Saturday, April 30, 2011

Week 5 Ceilings

01/05/11 UPDATE: The final projection update will be posted at the end of the day when all of the final polls of the campaign have been made public. 

The final week's ceilings are dramatic. So let me take this opportunity to calm everyone down - these are not actual projections of likely outcomes. These are best-case-scenario ceilings. I am not projecting any of these scenarios to actually take place.

The ceilings are established by taking the best regional results for each party from all of the polls released during the week, and running seat projections with those results. Of course, these calculations are greatly influenced by the smaller samples of regional polls. But we can still draw some useful information from these ceilings, as it is unlikely that the parties are capable of outpacing the best polls when you consider that the best polls are likely a few points higher than reality thanks to the MOE.

The Conservative ceiling is based on the party capturing about 44% of the national vote, split into the regions thusly: 45% in British Columbia, 74% in Alberta, 55% in the Prairies, 48% in Ontario, 18% in Quebec, and 48% in Atlantic Canada.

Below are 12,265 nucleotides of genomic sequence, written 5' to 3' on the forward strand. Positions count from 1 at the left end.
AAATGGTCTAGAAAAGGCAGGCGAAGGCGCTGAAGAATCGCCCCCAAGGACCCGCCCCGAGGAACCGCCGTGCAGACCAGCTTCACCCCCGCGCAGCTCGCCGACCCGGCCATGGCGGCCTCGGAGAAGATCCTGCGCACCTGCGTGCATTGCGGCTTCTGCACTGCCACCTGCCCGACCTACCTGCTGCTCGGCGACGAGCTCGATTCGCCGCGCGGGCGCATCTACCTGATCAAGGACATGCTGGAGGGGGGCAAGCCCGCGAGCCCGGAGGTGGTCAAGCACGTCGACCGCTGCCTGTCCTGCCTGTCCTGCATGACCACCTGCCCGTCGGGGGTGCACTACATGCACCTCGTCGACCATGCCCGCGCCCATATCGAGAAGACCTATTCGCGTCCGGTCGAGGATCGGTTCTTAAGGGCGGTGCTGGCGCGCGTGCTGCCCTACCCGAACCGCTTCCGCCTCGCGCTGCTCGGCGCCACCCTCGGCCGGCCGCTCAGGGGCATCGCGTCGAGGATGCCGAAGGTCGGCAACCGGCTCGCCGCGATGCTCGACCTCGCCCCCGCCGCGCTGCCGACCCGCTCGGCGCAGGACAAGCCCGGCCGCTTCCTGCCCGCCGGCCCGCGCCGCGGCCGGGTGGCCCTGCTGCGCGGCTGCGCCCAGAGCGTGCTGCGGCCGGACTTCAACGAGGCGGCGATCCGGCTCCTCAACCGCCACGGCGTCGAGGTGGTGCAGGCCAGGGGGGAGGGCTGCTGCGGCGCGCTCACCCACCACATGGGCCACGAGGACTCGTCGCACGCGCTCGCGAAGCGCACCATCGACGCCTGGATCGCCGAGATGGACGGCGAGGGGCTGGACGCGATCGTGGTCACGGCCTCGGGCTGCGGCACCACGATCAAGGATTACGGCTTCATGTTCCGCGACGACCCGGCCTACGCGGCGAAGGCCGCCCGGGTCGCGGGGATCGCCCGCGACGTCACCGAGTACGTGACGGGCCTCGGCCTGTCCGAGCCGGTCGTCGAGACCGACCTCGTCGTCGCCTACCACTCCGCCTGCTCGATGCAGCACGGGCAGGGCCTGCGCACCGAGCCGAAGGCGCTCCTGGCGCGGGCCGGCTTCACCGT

That would give the Tories 23 seats in British Columbia, 28 in Alberta, 23 in the Prairies, 66 in Ontario, eight in Quebec, and 18 in Atlantic Canada for a total of 167. That is a majority government, and generally where they have been in the ceilings throughout the campaign.

The New Democrats, with 73 seats, form the Official Opposition. The Liberals win only 45 seats and the Bloc is reduced to 23.

This is not an outlandish scenario, as the results in British Columbia, the Prairies, and Quebec are well within the norm. Sweeping Alberta is also quite likely. But the Conservatives would need to capture historic levels of support in Ontario and Atlantic Canada, which seems less likely to occur.

For the Liberals, their ceiling is based on taking 28% support nationally: 26% in British Columbia, 17% in Alberta, 21% in the Prairies, 34% in Ontario, 22% in Quebec, and 38% in Atlantic Canada.